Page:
The Laguna Beach Playhouse performs A Midsummer Nights Dream with ease

The Laguna Beach Playhouse performs A Midsummer Night’s Dream with ease

On November 17, the Laguna Playhouse Youth Theater presented Shakespeare’s A Midsummer Night’s Dream. Directed by Joe Alanes, the centuries-old comedy is adapted to the modern-day, where the characters wear street clothes instead of intricate costumes. In the story, four young lovers find themselves lost in a forest where the mischievous fairy Puck meddles with a love potion that makes two men, Lysander and Demetrius, fall in love with a girl named Helena; however, Lysander previously loved another named Hermia. As Helena and Hermia grapple with the potion’s effects, Puck’s intervention creates chaos and confusion.

Alanes takes a “less is more” approach to directing, preferring to focus on developing the actors’ skills and confidence. Using minimal stage props, the lightning, and onstage smoke convey setting, emotion, and magical elements. A Midsummer Night’s Dream periodically cuts between the fairy forest and a contemporary city, shown through shifts in lighting from dim, earthy tones to bright lights. When Puck realizes that they have given the potion to the wrong people, including the fairy Queen Titania, they magically compel everyone to sleep so they can undo their mistake, and changes in brightness indicate when the lovers are asleep. As the play involves many characters who all speak Shakespearean English, it can be challenging to understand what is happening. Still, the lighting cues effectively act as a guide for the plot. 

The modern twist to the play was another great addition. Shakespeare has remained relevant over the years thanks to his skill as a playwright and because of how adaptable his plays are for any period. As an audience, it is easier to relate to a modern story set in the United States than sixteenth-century Athens. While the characters wear jeans and t-shirts, the fairies’ brightly colored makeup keeps them elegant and whimsical.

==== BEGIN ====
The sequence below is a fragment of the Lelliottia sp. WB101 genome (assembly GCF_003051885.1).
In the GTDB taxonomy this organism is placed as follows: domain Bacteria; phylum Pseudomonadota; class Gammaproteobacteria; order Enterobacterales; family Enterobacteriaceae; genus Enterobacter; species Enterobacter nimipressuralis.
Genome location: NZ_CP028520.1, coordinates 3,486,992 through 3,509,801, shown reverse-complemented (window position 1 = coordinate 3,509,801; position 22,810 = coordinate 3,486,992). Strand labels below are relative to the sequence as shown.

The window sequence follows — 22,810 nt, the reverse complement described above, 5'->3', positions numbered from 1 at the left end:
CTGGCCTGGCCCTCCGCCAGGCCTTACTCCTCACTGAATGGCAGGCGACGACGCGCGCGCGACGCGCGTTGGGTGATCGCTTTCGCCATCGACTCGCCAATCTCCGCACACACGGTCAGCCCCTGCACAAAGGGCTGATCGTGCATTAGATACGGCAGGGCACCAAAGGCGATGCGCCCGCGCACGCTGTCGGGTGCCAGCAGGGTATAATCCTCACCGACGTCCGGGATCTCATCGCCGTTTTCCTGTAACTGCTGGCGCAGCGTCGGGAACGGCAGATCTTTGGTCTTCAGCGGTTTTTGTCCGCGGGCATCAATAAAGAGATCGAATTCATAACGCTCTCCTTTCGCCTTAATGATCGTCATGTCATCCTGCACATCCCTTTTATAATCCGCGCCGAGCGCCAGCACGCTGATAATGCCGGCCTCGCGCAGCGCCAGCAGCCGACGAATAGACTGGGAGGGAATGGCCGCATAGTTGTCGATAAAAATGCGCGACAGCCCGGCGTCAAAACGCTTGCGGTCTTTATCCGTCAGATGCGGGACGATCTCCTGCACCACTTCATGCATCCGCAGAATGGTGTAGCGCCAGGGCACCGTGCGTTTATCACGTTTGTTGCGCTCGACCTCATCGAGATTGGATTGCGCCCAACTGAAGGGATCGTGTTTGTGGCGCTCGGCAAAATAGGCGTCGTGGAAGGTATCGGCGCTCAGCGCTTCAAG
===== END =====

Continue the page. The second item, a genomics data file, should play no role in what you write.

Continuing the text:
“My makeup takes over an hour for every show,” Katie Baker, the actress who plays Queen Tatiana, states. “But it’s a great way to express my creativity.”   

All of the actors are incredibly talented and creative. Shakespeare may be hard to comprehend but even more challenging to memorize. Although most of the cast is young, a few adult actors mentor the kids and help improve their acting skills. Even the youngest actors, who can’t be more than ten, deliver their lines meaningfully.

“Once we deciphered Shakespeare’s writing, it made a lot of sense and was really funny,” said 10th-grade Sam O’Neill.

Mia Wright, the actress who played the leading role of Helena, describes her process of learning Shakespeare. “It was difficult for me to get out of the ‘memorization pattern’ and how to translate a phrase and turn it into something the audience could relate to. In my eyes, every actor should do Shakespeare because it is so beneficial in learning how to understand a character. 

“The last time the Laguna Playhouse put on A Midsummer Night’s Dream was over fifty years ago, a testament to the timelessness of Shakespeare’s plays. Unfortunately, there was only one weekend of shows this year, but it was evident how much time and dedication went into the production, resulting in a fantastic performance.

Leave a Comment
More to Discover
About the Contributor
Olivia Lane, Opinions Editor

Comments (0)

All Brush and Palette Picks Reader Picks Sort: Newest

Your email address will not be published. Required fields are marked *